Food Safety

New York Food Safety: New York Training and Certification Guide

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Trust20 Contributors • 5 minute read
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New York State maintains specific food safety training and certification regulations like many other states. Certain counties and cities, like Westchester County and New York City, have adopted even more specific requirements.

The variation in regulations can be confusing if you work in the Empire State’s foodservice industry. Read on to learn what you need to know about food safety training to succeed in your career. 

In this blog, we’ll cover:

How is the FDA Food Code used in New York?
Does New York require food handler training?
Does New York require food allergy training?
Does New York require food manager certification?
What are the food safety training requirements in New York City?

How is the FDA Food Code used in New York?

The U.S. Food and Drug Administration (FDA) encourages all jurisdictions to adopt the most current version of the FDA Food Code. However, it cannot force a state or agency to take action. Two state agencies oversee restaurants and other food establishments in New York.

The first is the New York State Department of Health, which has not integrated any version of the FDA Food Code into its regulations. In contrast, the second, the New York State Department of Agriculture and Markets, utilizes the long form of the 2001 FDA Food Code.1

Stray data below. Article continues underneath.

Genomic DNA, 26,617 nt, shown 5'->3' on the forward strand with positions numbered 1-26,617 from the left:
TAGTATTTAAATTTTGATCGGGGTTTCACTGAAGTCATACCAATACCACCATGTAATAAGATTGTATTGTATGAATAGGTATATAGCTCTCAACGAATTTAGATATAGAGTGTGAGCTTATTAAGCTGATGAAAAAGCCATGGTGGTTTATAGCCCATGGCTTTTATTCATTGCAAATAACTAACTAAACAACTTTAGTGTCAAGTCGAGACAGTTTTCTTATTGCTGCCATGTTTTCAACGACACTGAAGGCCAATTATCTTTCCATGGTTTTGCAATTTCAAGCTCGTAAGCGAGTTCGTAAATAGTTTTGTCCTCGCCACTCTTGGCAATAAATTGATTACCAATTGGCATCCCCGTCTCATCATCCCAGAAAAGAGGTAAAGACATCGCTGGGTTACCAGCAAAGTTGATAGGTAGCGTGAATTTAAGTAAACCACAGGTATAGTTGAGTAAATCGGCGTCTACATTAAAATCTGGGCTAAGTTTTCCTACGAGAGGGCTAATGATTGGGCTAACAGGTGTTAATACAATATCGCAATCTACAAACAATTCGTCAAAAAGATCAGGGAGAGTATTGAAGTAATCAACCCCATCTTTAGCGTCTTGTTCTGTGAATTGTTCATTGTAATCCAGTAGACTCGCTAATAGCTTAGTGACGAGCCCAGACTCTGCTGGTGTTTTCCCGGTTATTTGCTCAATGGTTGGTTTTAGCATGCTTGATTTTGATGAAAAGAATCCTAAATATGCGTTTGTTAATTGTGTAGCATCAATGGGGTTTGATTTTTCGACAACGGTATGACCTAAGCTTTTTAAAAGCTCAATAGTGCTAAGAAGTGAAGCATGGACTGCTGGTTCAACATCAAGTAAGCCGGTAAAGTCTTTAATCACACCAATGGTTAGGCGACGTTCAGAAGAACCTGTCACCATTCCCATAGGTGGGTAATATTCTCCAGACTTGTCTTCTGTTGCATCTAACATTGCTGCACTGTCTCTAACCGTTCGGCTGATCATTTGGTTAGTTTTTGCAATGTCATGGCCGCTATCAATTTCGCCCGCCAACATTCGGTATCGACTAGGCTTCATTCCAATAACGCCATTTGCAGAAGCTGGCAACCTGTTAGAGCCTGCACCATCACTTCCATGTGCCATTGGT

When a state has multiple agencies adopting different regulations, the FDA mandates that the most up-to-date version is the edition adopted by the state. Therefore, New York State follows the 2001 FDA Food Code.2

That said, stay tuned. Officials expect the entire state to adopt the 2022 FDA Food Code within the next year or two.

But let’s not get ahead of ourselves! Read on to learn what the requirements for training and certification are today.

Does New York require food handler training?

No, New York State does not require food handler training. 

The term ‘food handler’ does not appear in the 2001 FDA Food Code. Regulations speak to proper food handling but not training for food handlers.

Similarly, New York regulations suggest staff training programs but do not require them.3

Does New York require food allergy training?

No, food allergy training is not required for food handlers in restaurants and food establishments in New York. However, there are exceptions. 

In November 2022, Westchester County passed the Food Allergy Restaurant Safety Law, which requires every establishment to have someone on staff who has completed food allergen awareness training on-premises during all hours of operation.4

The county lists several acceptable training programs but also states that if you wish to receive training from another program, simply contact the Westchester County Department of Health.

While restaurants and food establishments do not require allergen awareness training, the Division of Child Care Services does require schools and childcare facilities to develop allergen protocols and ensure personnel have allergen training.5,6